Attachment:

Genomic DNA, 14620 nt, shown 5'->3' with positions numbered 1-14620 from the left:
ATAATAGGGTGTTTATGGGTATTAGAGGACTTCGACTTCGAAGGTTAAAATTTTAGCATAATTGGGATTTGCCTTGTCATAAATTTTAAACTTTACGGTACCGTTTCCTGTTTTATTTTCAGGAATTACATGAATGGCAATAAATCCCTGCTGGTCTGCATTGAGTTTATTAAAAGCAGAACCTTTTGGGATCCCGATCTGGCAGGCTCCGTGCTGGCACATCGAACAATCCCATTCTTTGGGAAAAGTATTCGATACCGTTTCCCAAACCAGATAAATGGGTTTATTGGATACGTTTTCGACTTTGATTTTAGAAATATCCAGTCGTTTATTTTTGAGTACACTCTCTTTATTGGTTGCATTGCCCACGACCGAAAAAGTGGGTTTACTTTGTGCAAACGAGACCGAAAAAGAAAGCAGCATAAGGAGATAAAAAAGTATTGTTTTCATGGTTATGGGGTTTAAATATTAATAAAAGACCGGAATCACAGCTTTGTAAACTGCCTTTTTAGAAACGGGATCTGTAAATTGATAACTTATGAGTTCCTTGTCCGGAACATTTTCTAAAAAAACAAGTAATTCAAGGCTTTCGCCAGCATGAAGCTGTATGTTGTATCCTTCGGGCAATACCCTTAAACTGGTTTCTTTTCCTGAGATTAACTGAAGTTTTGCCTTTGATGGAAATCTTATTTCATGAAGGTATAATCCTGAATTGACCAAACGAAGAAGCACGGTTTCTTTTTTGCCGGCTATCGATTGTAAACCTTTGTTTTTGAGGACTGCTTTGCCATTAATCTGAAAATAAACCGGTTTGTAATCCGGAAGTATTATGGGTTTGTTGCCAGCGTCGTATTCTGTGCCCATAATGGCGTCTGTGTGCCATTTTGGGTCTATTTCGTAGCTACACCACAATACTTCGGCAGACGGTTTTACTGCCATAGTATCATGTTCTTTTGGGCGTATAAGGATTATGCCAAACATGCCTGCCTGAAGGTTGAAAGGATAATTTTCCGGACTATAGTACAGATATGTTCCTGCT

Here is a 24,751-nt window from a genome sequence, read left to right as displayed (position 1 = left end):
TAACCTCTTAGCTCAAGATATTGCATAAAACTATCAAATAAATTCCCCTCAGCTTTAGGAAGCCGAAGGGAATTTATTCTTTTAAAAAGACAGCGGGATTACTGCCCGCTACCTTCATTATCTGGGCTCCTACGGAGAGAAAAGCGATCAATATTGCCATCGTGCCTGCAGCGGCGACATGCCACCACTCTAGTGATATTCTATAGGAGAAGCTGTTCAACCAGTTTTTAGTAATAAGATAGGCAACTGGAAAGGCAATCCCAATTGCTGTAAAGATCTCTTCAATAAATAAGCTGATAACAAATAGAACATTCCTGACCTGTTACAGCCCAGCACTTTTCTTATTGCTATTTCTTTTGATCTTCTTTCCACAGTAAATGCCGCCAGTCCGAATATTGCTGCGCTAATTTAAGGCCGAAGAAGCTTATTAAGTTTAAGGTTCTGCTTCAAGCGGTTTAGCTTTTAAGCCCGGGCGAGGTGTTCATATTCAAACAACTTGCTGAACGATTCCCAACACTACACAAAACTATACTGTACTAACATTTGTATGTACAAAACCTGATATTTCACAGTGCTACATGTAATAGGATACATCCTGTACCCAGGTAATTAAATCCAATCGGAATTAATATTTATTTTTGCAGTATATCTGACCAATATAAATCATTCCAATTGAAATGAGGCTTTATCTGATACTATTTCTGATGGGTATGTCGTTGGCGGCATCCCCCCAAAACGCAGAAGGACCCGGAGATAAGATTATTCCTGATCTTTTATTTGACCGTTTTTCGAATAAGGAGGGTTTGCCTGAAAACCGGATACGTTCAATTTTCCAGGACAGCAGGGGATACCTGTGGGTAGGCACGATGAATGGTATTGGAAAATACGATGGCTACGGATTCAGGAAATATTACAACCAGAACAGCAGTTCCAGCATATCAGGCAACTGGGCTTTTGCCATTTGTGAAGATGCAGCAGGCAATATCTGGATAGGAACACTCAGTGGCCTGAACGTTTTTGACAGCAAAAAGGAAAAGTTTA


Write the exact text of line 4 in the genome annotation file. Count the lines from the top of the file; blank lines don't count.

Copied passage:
TAACCTCTTAGCTCAAGATATTGCATAAAACTATCAAATAAATTCCCCTCAGCTTTAGGAAGCCGAAGGGAATTTATTCTTTTAAAAAGACAGCGGGATTACTGCCCGCTACCTTCATTATCTGGGCTCCTACGGAGAGAAAAGCGATCAATATTGCCATCGTGCCTGCAGCGGCGACATGCCACCACTCTAGTGATATTCTATAGGAGAAGCTGTTCAACCAGTTTTTAGTAATAAGATAGGCAACTGGAAAGGCAATCCCAATTGCTGTAAAGATCTCTTCAATAAATAAGCTGATAACAAATAGAACATTCCTGACCTGTTACAGCCCAGCACTTTTCTTATTGCTATTTCTTTTGATCTTCTTTCCACAGTAAATGCCGCCAGTCCGAATATTGCTGCGCTAATTTAAGGCCGAAGAAGCTTATTAAGTTTAAGGTTCTGCTTCAAGCGGTTTAGCTTTTAAGCCCGGGCGAGGTGTTCATATTCAAACAACTTGCTGAACGATTCCCAACACTACACAAAACTATACTGTACTAACATTTGTATGTACAAAACCTGATATTTCACAGTGCTACATGTAATAGGATACATCCTGTACCCAGGTAATTAAATCCAATCGGAATTAATATTTATTTTTGCAGTATATCTGACCAATATAAATCATTCCAATTGAAATGAGGCTTTATCTGATACTATTTCTGATGGGTATGTCGTTGGCGGCATCCCCCCAAAACGCAGAAGGACCCGGAGATAAGATTATTCCTGATCTTTTATTTGACCGTTTTTCGAATAAGGAGGGTTTGCCTGAAAACCGGATACGTTCAATTTTCCAGGACAGCAGGGGATACCTGTGGGTAGGCACGATGAATGGTATTGGAAAATACGATGGCTACGGATTCAGGAAATATTACAACCAGAACAGCAGTTCCAGCATATCAGGCAACTGGGCTTTTGCCATTTGTGAAGATGCAGCAGGCAATATCTGGATAGGAACACTCAGTGGCCTGAACGTTTTTGACAGCAAAAAGGAAAAGTTTA